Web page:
Wednesday, November 01, 2006

Arming the Persecuted?

Yesterday I received a commentary by Peter BetBasoo via the Assyrian International News Agency with a title that caught my eye - "It Is Time to Arm Iraq's Christians."

The article argues that since the governing authorities in the areas of Iraq where the Assyrian Christians live are not providing protection for them, the international community should provide weapons and training for them so that they can protect themselves. The commentary rightfully documents the numerous attacks on Assyrian Christians aver the past two years and argues that not only should the Assyrians be armed but that they should be given a safe-haven to which Assyrians from all parts of Iraq may seek refuge, just as the Kurds, Sunnis and Shittes have.

It would seem that, from a human perspective, that this would make some sense. I might have argued similarly not that very long ago. But that was before I spent the time to work through a biblical understanding of persecution and how Christians are to respond to it from God's perspective.

Now make no mistake; I am not a pacifist in the sense that I would say that Christians should not serve in the military. I believe that believers may do so and have always done so throughout church history. I know that not all would agree with me and that is their right.

However, I do believe that the use of deadly force is mandated in Scripture within rather strict boundaries. I contend that this is not a right given to individuals but falls within the mandate of the duties given to the State. The right to bear the sword is given to the State, not to individuals to wield in vigilante actions. This is especially true for Christians undergoing persecution. All of the passages that call for Christians to turn the other cheek, to not retaliate, and to do good to those who seek to harm you are given to those who are going through persecution. We must take these admonitions seriously and at face value, understanding that it was no easier for the early Christians to write and read these words as it is for us to read them now in the face of ruthless violence. Their temptation to strike back would have just as great as ours. The defense for the persecuted Christian is not found at the end of a sword or a rifle. It is found, first, with the State and, if the State refuses to act (or is actually responsible for the oppression) in the hands of God as the Christian cries out to God for justice. This justice may not come in this lifetime. But regardless of this fact, the believer is never called to respond to violence with violence.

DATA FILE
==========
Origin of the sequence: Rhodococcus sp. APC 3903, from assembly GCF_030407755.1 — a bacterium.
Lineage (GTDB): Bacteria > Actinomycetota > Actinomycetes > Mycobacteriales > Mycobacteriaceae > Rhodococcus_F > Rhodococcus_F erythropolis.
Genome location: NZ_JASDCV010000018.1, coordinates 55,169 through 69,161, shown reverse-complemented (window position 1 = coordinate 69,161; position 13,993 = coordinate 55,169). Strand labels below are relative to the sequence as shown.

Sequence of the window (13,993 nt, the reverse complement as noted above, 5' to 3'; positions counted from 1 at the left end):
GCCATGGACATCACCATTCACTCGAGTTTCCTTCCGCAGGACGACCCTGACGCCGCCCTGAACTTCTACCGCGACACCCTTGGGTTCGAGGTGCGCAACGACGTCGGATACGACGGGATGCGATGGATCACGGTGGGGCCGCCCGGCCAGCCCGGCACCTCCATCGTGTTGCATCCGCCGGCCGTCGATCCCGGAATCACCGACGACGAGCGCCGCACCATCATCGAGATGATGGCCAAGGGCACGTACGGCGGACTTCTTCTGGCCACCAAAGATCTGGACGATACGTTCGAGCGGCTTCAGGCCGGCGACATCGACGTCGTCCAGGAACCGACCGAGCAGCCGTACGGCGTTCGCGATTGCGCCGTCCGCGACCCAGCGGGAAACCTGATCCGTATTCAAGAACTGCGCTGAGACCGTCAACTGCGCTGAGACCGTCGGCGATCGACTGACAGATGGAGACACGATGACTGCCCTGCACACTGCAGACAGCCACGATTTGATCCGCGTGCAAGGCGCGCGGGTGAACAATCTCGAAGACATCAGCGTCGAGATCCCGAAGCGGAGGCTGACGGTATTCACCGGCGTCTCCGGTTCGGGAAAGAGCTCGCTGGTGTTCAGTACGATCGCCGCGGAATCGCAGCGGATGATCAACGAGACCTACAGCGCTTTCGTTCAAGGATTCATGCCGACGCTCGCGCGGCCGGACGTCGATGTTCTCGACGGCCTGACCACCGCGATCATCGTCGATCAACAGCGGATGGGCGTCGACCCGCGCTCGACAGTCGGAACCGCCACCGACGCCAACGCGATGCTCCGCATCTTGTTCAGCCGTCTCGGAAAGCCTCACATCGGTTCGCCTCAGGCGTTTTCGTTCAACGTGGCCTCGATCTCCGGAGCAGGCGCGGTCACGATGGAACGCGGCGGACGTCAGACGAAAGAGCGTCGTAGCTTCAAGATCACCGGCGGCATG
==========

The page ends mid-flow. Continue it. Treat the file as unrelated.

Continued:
These are hard words. I do not pretend that they are not but I see no other response mandated in Holy Scripture. Should the Assyrians be given self-determination with the authority to set up a government, then by all means they would have the right to bear arms; but not as individuals now. This is not time to arm the Assyrians or any persecuted Christians, however tempting it might be to see this as a possible solution to their plight. Events in Indonesia and Nigeria in recent years should how disastrous a situation becomes when Christians take up weapons against their persecutors. Church leaders in these countries are right when they try to stop such actions. This is not a Christian response. We do not war as the world does. It is easy to trust in horses and chariots (or rifles and rocket launchers); it is much harder to trust in God, isn't it?

(You can order Glenn's book, In the Shadow of the Cross; A Biblical Theology of Persecution and Discipleship, in which he develops these thoughts further, online from The Voice of the Martyrs in Canada, the United States and Australia)


Rebecca said...

Dear Glen,
I really agree with your comments. I think that arming the persecuted would/could be the beginnings of a civil war, and more atrocities commited against Christians. We need to be 'wise as serpents and harmless as doves'Mt 10:16

I see how that applies to the persecuted church, I do not see how Christians can serve in the military and take up arms against possible brethren. I wish you had expanded on this further.


Comfort said...

Hard words indeed, but a true representation of the teachings of He who is our Lord and Master. May the Lord pour grace on all who are undergoing terrible persecutions, to remain true to their Master. It is actually beyond what human hearts can make sense out of. But once a soul has truly come to really KNOW Jesus, with tears, we shall find ourselves saying ‘Lord, to whom shall we go? You have the words of eternal life’. Oh for the grace to be much in prayers for our brethren who are suffering so terribly for the cause of Christ!’

Glenn Penner said...

Rebecca, the reason I did not say more about military service per se, is because that was beyond the scope of my blog and also because it seems clear to me that the original context of the NT biblical passages that are typically used to support pacificism have to do with responding to persecution, not military service. The debate as to whether Christians should serve in the military is one that is almost as old as the Church itself and there has never been a universally accepted position on the subject